It was in the lab that Freud's interest in science exploded. After the eel, he studied the nervous system of the lamprey and the crayfish, even devising his own novel staining method so he could see the details of living cells more clearly under the micro-scope. By the early 1880s he had moved on to the human brainstem. In elegant drawings, which will be exhibited by the New York Academy of Medicine in May, Freud sketched spinal neurons and fiber pathways in meticulous detail. Science became Freud's mistress. "Precious darling ... I am at the moment tempted by the desire to solve the riddle of the structure of the brain," he wrote in a letter to his fiancée, Martha Bernays, in May 1885. "I think brain anatomy is the only legitimate rival you have or will ever have."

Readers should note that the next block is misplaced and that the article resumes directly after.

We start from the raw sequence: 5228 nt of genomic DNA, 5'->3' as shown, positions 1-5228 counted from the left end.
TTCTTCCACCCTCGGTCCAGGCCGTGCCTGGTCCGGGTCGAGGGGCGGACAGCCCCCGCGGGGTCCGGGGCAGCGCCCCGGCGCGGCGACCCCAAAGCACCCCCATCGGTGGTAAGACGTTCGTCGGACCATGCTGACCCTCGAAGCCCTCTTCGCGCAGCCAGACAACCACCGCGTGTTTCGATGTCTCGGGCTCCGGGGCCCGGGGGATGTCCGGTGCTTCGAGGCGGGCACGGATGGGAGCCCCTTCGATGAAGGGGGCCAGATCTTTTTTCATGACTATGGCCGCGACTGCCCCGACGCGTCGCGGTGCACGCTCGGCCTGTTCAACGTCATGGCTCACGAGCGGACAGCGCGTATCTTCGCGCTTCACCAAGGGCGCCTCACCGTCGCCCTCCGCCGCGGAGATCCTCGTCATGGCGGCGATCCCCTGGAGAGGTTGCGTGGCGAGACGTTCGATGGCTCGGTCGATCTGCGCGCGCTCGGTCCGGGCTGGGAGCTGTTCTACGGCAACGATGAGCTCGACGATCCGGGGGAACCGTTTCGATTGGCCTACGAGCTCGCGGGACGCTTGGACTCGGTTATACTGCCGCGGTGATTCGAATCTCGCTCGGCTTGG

But brain anatomy alone could not earn Freud the money he needed to marry and start a family. So "very begrudgingly," says Mark Solms, director of the International Neuro-Psychoanalysis Centre in London, Freud began to study live patients, too. He diagnosed cases of cerebral hemorrhage and spinal inflammation. He published volumes on cerebral palsy and aphasia, a loss of language due to brain injury. And, after studying with the neurologist Jean-Martin Charcot in Paris, he began treating adults with "hysteria," a catch-all diagnosis for symptoms which had no clear physical explanation, like hallucinations and temporary blindness. "This is when Freud began to realize that the study of the mind was important," says Dr. Regina Pally, a psychoanalyst at UC Los Angeles. "He discovered when he talked to patients that there were emotional conflicts going on that were being expressed in symptoms." Something bigger--the unconscious--Freud posited, must be at work.